The Mailman Has Arrived: Four Mini-PCs on the Test Bench

Common Features And Differences: ECS, MSI, Shuttle And Soyo, Continued

Apart from Soyo, all the other test participants opt for an aluminum frame.

The light metal aluminum dominates among the test participants ; in the models from ECS, MSI and Shuttle, the basic structure and the housing frame are made out of this material. The result is a significantly lower overall weight compared to the hulking PCs from discount warehouses. Aluminum is not always advantageous : owing to the soft material, bored holes quickly expand if they are frequently tinkered with, so that larger sheet metal screws are needed. In order to save space in the housing and to avoid thermal problems, ECS and Soyo use external power units. To give a fair assessment of the volume, the power units would therefore have to be included. There are differences to be observed, particularly in the cooling system of the processor : Shuttle and Soyo use a heat pipe, whereas ECS and MSI opt for conventional CPU coolers.

All four systems have an AGP slot for upgrading in addition to the onboard graphics.

If you want to use your Mini-PC additionally as an audio system, you’d be best served by the MSI model : there is a factory-equipped stereo radio with a display at the front. As an optional feature, a CD/ DVD drive can be ordered, which reproduces normal music and MP3-coded CDs and DVDs - without powering on the PC. Otherwise, ECS, MSI and Shuttle offer 5.1 audio ; Soyo only offers stereo sound and is therefore somewhat lacking compared to the rest of the field. For photo fans, the ECS and MSI models offer a built-in card reader for popular storage formats, thus making the complicated transfer by USB cable redundant.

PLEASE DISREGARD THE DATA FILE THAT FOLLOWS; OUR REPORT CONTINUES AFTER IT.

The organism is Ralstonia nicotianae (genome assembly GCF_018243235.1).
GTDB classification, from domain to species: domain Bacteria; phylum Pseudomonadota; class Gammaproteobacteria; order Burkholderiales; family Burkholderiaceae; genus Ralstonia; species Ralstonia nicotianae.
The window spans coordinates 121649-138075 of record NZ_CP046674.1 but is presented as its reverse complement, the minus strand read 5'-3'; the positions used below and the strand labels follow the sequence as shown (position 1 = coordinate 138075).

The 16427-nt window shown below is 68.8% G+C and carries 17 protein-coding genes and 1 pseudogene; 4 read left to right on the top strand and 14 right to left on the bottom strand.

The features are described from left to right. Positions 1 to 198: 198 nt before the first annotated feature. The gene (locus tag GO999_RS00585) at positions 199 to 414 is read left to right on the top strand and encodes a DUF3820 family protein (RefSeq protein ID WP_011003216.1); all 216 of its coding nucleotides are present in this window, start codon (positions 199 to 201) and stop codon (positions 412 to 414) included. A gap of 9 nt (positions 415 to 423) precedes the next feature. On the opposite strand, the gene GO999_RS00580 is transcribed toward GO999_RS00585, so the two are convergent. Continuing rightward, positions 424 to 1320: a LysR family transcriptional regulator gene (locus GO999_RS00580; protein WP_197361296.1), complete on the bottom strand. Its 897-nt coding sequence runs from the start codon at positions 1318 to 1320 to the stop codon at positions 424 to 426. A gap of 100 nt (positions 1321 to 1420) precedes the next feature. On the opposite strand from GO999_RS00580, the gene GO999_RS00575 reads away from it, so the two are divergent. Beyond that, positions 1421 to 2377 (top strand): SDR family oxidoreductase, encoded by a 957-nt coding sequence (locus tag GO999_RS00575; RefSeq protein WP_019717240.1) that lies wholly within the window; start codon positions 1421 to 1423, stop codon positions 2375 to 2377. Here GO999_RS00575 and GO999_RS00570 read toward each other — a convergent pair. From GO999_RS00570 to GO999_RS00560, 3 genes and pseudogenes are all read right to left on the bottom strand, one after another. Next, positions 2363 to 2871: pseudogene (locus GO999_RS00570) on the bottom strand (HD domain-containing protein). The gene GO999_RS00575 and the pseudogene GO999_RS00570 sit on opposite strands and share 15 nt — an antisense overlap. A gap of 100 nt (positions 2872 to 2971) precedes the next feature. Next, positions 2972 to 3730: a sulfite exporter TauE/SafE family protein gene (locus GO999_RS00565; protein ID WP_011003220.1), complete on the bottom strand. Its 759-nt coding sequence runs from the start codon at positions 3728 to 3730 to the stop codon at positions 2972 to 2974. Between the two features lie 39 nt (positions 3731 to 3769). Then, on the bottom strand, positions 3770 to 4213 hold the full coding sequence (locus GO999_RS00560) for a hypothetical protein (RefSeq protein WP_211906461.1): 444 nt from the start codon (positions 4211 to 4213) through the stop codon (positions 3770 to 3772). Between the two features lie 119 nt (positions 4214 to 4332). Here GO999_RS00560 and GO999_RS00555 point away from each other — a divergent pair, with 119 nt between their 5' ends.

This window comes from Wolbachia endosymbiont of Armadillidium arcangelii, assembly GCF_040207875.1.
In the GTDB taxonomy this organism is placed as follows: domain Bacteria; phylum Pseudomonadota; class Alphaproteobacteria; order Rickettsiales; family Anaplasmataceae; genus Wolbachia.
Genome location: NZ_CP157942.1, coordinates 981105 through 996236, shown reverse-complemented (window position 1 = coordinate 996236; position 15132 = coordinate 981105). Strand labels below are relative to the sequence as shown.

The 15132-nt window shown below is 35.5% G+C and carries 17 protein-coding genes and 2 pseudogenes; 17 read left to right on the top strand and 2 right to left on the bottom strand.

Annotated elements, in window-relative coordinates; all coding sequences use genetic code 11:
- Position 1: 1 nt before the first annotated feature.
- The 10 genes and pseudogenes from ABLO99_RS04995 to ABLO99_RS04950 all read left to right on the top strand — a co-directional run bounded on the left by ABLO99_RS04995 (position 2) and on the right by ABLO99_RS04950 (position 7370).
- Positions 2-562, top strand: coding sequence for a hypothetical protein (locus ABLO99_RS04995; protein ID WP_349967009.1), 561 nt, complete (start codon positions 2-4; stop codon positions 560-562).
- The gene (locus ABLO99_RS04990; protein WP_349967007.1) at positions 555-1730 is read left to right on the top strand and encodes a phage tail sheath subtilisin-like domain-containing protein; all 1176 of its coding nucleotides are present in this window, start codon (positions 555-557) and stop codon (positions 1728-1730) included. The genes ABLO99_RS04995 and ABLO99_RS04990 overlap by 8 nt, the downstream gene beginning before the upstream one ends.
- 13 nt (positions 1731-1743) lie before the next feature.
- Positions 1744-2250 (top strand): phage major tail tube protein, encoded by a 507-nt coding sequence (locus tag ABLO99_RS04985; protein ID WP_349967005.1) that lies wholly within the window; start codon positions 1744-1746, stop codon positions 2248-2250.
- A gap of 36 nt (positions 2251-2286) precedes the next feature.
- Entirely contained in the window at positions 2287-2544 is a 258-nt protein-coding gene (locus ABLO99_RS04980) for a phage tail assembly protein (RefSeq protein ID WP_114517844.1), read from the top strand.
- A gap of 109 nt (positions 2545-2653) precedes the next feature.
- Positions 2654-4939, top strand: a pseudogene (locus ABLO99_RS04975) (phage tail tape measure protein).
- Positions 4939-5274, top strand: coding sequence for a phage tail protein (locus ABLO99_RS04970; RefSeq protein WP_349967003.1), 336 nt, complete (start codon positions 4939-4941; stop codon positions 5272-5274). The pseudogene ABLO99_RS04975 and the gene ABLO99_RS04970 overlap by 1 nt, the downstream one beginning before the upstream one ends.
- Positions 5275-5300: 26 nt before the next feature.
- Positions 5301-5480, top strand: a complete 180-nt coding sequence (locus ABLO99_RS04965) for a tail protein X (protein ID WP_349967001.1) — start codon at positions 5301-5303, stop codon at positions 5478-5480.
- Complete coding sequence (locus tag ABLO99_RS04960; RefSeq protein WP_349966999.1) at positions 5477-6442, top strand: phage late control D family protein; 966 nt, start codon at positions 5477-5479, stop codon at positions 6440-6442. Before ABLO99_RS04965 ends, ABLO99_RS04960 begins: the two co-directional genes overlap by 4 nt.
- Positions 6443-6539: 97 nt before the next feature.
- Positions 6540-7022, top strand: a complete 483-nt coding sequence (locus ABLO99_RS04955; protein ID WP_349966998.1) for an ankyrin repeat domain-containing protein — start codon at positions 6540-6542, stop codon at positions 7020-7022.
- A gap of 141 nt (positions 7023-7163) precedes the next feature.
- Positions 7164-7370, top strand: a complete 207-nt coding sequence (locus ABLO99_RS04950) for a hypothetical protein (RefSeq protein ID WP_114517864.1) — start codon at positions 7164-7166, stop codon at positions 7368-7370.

Another piece of important information about the test : all barebone systems have been equipped with identical hardware (this time ultra- sophisticated components have not been chosen) : Intel Pentium 4 2.8 GHz (without Hyper-Threading) for 133 MHz FSB, 512 MB DDR400 memory (CL 2.0), a 40 GB hard drive from Maxtor and an ATi Radeon 9700 Pro.

These components are the bare minimum to ensure that a barebone becomes a complete PC.